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‘WE recommend that a new Animal Health and Welfare Agency should be established. Animal health and welfare is simply too important to remain as at present; it must be given clear leadership and be made less vulnerable to budgetary fluctuations and “border disputes” between organisations.’

This is one of the more intriguing recommendations made in a report last month on funding, governance and risk management at the Institute for Animal Health (iah),* the result of one of a number of reviews instigated following last summer's outbreak of foot-and-mouth disease in Surrey after fmd virus escaped from the research site at Pirbright. Commissioned by the Biotechnology and Biological Sciences Research Council (bbsrc), and undertaken by a group chaired by Professor Sir John Beringer, formerly of the University of Bristol, the report makes specific recommendations relating to the funding and management of the iah (see VR, May 3, 2008, vol 162, pp 566-567). However, some of its most interesting observations concern arrangements for animal health research generally.

The report draws attention to the crucial importance of research in providing the scientific knowledge and expertise that is needed to manage the risks associated with animal diseases, including diseases that can be transmitted to humans. It draws attention to the economic and other consequences of diseases like fmd and rightly points out that ‘it is imperative that the risks to the livestock industry, and to the uk food supply more widely, are managed effectively’.

The Government's Animal Health and Welfare Strategy sets a broad policy framework for safeguarding animal health in Great Britain but, the report points out, barely mentions the importance of research in informing policy and decision making, and provides no views on scientific requirements and priorities. ‘The uk currently lacks a coherent overarching national strategy for animal health research,’ it says. ‘Considering the social and economic importance of animal disease, we find it surprising that there is no common agreement between policy makers and funders on the key facilities, science and skills that are needed in this crucial area.’

In the short term, the report recommends that defra, working closely with the bbsrc, should take a lead in drawing together the main funders and stakeholders of animal health and welfare research to develop a joint national strategy for science and funding to underpin the management of risks from exotic and endemic animal diseases. ‘It seems self evident that there would be overall benefit for these funders to be party to a national strategy for research that at the very least sets out common science needs, maximises synergy and minimises duplication. Such a strategy would also benefit the research community which, whilst maintaining its flexibility to respond to emerging issues, would have a clear steer on the funders’ key priorities, something that is currently lacking.’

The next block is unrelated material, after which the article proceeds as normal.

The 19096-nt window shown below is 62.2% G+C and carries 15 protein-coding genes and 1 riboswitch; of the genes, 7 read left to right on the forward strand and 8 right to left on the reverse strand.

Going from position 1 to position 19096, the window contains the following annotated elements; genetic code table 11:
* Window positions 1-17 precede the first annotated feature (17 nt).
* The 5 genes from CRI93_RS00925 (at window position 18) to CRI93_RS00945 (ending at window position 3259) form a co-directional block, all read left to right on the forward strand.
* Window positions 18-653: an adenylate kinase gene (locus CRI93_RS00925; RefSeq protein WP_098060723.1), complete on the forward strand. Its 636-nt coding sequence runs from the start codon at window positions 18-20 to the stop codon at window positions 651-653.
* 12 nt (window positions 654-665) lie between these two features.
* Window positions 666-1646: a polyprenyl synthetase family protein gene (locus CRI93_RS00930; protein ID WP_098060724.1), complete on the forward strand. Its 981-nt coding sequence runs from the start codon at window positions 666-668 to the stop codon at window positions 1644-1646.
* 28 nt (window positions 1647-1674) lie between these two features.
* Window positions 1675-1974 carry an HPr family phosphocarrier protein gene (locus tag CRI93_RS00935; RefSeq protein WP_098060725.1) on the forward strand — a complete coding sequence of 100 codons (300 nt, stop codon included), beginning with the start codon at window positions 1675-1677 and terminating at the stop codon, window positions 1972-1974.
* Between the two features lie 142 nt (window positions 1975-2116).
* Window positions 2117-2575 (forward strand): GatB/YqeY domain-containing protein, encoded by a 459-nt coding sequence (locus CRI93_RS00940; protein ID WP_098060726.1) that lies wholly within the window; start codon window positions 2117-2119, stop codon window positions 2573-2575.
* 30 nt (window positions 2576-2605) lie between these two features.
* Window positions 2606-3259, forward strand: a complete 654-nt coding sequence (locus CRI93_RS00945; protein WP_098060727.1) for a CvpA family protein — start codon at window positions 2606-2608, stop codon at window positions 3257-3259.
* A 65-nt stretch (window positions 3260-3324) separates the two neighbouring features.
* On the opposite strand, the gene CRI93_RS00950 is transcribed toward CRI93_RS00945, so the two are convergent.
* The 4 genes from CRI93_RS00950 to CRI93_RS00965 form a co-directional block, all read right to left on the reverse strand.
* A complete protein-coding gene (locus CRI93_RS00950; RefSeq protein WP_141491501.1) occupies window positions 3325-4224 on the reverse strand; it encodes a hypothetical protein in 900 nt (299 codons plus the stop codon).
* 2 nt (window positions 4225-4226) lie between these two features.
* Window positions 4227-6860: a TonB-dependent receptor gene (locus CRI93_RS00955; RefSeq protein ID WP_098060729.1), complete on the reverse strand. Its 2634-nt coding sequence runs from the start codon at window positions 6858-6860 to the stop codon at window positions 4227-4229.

In the longer term, it suggests creating a new ‘national agency’ for animal health and welfare, perhaps modelled on the Food Standards Agency. Under this proposal, responsibility for animal health and welfare would be transferred from defra to the new agency, including responsibility for research, emergency response, diagnostics, surveillance and reference laboratories. The agency would also take responsibility for the Veterinary Laboratories Agency and Animal Health, and become the British competent authority in Europe.

The report admits that this would be a radical solution, but argues that there would be clear advantages in bringing responsibility for animal health and welfare under one independent and properly constituted body. ‘Not only would a new agency provide better integration and coordination at a national level, but it would also provide a ring-fenced budget arguably less sensitive to the ebb and flow of departmental priorities and financial constraints.’ To an extent, its proposal reflects one made by the bva in its response to the Government's consultation on cost and responsibility sharing: the bva suggested that animal health and welfare should be overseen by a non-departmental public body, like the Environment Agency (VR, April 26, 2008, vol 162, p 529).

The idea that funding for animal health research should be better coordinated is by no means new and it is surely time it was taken forward. Of equal, if not greater, importance, however, is a commitment to such research, and to ensuring it is properly funded.

Of the work of the iah itself, the report notes that the institute is at the forefront of animal health research and that, if it did not exist, the facilities would have to be created elsewhere. It also points out that work on animal pathogens, while essential, is expensive and that facilities of the kind currently being developed at Pirbright need to be funded on a sustainable basis. It suggests that the iah should be positioned as a National Centre for Animal Viral Disease, with relevant expertise being concentrated at a single site.

Few would argue that such a centre is not needed as part of a national strategy or that available funds should not be used to best effect. Fundamentally, however, animal health research needs to be properly funded overall; until that happens, and without the necessary commitment from government, any improvements in one area will almost inevitably lead to problems elsewhere.

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